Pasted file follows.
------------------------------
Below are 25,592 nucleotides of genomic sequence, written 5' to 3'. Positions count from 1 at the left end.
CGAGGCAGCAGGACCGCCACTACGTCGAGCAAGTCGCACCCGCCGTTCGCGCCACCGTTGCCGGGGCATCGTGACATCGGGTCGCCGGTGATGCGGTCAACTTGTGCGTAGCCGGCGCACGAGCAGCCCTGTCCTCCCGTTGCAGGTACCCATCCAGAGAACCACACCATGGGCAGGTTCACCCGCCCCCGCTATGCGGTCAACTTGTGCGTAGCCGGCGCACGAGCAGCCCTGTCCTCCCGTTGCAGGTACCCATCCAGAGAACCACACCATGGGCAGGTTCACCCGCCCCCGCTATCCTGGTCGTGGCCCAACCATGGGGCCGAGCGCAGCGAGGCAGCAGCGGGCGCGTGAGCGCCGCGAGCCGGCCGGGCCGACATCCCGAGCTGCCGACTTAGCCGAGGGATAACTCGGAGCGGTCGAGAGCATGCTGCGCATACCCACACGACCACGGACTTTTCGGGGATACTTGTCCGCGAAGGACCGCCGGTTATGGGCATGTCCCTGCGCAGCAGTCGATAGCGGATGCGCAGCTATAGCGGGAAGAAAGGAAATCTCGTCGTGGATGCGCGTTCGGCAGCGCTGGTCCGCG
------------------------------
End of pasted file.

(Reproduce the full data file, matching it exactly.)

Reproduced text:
Below are 25,592 nucleotides of genomic sequence, written 5' to 3'. Positions count from 1 at the left end.
CGAGGCAGCAGGACCGCCACTACGTCGAGCAAGTCGCACCCGCCGTTCGCGCCACCGTTGCCGGGGCATCGTGACATCGGGTCGCCGGTGATGCGGTCAACTTGTGCGTAGCCGGCGCACGAGCAGCCCTGTCCTCCCGTTGCAGGTACCCATCCAGAGAACCACACCATGGGCAGGTTCACCCGCCCCCGCTATGCGGTCAACTTGTGCGTAGCCGGCGCACGAGCAGCCCTGTCCTCCCGTTGCAGGTACCCATCCAGAGAACCACACCATGGGCAGGTTCACCCGCCCCCGCTATCCTGGTCGTGGCCCAACCATGGGGCCGAGCGCAGCGAGGCAGCAGCGGGCGCGTGAGCGCCGCGAGCCGGCCGGGCCGACATCCCGAGCTGCCGACTTAGCCGAGGGATAACTCGGAGCGGTCGAGAGCATGCTGCGCATACCCACACGACCACGGACTTTTCGGGGATACTTGTCCGCGAAGGACCGCCGGTTATGGGCATGTCCCTGCGCAGCAGTCGATAGCGGATGCGCAGCTATAGCGGGAAGAAAGGAAATCTCGTCGTGGATGCGCGTTCGGCAGCGCTGGTCCGCG